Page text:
She says: “I had traveled a lot, so I really like to stay home, to look at my books. I like to do my own things privately, and sometimes I even like to do a little shopping, but a little bit, not really much. And I like to take walks in the park, alone or with my friends.” Unfortunately, the walks had stopped during the pandemic: “Now a days, I don’t like to go out because I’m afraid, I don’t feel free to go out, it’s scary.”
Ordinary life inspires me
However, always the optimist, she says: “I think every day is an opportunity to do something that you really want to do. Ordinary life inspires me, and my family inspires me. I have two beautiful children and they gave me grandchildren, so I’m surrounded by great love every day.” “My approach to life is very simple,” she elaborates. “I enjoy all the good news that my children tell me about their lives, although they are far away in California, but we talk on the phone and use Facetime.” Loren hopes to be able to visit her family in Los Angeles soon, but for now, she fills her days with routine activities. One habit that’s been consistent over the years, no matter her location or position, is her personal version of religiosity: “I still prays every night, all the prayers that I had learned as a young girl.  I wouldn’t be able to survive without praying.”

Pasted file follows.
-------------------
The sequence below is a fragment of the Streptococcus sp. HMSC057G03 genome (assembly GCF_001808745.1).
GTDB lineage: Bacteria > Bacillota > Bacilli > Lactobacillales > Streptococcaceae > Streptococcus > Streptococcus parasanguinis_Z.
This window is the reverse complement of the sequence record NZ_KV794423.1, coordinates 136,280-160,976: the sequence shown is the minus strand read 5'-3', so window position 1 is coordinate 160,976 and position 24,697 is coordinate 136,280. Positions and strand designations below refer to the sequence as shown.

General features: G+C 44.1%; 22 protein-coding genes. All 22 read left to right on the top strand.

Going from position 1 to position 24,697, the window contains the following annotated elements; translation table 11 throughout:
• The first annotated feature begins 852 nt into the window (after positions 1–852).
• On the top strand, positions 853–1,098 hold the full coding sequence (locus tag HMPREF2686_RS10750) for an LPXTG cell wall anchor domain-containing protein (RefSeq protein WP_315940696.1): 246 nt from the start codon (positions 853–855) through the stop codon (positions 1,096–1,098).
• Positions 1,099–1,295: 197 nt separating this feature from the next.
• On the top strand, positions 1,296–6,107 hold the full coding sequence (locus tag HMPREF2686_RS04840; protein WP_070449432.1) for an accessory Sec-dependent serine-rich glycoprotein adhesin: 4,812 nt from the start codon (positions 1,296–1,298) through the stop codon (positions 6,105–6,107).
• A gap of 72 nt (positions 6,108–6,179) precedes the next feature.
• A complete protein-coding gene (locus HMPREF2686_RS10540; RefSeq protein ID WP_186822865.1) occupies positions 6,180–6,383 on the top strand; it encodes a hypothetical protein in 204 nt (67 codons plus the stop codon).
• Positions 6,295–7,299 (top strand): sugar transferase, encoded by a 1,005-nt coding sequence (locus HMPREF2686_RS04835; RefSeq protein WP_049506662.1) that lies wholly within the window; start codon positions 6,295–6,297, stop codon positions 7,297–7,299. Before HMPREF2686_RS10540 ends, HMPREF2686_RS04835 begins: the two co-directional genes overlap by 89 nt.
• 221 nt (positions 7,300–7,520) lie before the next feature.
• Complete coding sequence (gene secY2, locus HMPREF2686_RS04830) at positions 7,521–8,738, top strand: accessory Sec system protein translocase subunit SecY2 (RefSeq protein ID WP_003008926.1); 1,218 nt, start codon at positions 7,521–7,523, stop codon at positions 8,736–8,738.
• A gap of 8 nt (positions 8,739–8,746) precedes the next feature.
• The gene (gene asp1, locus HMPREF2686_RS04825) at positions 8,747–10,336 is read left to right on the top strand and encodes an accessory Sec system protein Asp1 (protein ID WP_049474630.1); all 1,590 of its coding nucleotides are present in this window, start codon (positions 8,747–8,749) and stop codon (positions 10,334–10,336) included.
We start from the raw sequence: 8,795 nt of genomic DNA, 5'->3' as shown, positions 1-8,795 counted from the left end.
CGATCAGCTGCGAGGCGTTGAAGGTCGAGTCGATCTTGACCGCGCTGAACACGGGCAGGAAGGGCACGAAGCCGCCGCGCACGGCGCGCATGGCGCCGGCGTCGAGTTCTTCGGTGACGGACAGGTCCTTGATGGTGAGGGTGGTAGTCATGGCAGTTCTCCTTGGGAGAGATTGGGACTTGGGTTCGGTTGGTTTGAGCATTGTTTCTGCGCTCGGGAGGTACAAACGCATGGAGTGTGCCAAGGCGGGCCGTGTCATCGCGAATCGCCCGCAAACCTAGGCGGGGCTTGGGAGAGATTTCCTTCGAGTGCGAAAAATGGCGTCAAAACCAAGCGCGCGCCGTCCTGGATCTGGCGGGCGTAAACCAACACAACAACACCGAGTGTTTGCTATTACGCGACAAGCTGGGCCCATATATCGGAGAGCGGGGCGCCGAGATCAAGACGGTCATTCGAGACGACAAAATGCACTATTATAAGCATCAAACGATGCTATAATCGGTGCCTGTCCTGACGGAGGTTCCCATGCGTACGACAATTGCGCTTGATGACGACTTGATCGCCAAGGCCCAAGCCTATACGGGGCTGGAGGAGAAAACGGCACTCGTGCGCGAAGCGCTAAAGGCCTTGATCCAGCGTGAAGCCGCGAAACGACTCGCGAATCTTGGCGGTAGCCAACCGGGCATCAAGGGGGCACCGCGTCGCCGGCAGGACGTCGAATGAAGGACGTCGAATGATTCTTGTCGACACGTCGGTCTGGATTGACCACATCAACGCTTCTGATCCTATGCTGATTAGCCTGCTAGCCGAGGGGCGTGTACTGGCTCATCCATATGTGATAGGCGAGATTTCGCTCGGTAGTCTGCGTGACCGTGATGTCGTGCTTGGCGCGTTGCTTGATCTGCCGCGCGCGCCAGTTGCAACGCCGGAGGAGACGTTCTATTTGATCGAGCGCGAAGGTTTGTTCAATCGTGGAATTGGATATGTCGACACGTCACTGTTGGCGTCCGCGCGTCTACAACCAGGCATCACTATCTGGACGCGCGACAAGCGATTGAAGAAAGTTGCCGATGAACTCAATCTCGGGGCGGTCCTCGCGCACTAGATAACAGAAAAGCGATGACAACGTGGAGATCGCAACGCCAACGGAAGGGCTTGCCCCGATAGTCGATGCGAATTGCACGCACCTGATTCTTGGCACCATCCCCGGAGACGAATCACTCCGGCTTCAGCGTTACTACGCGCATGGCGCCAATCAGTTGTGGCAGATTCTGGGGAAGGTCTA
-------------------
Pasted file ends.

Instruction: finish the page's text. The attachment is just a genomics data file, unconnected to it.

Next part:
Asked about the “outside” political reality, she says: “The world needs empathy, the world needs to come together, we’re being torn apart by social media, by politics, by some leaders. We need to find ways to bring people together, or at least to show them the possibility of coming together, and our movie The Life Ahead tries to do exactly that.”
Too early to think about retiring
Loren, who turned 86 in September, doesn’t plan on retirement if that means sitting idle, or reflecting on her legacy as a world-famous star, even though this year marks her 70th anniversary as a performer, having begun as an extra and bit player in 1950. She received an Honorary Oscar for lifetime achievements, in 1991, one of many such awards and tributes.  But she insists with both humility and pride: “It’s a little too early to think about retiring. I’m still alive, I’m still full of things I want to do.  It’s premature to be remembered. No, no, no, it’s too early.”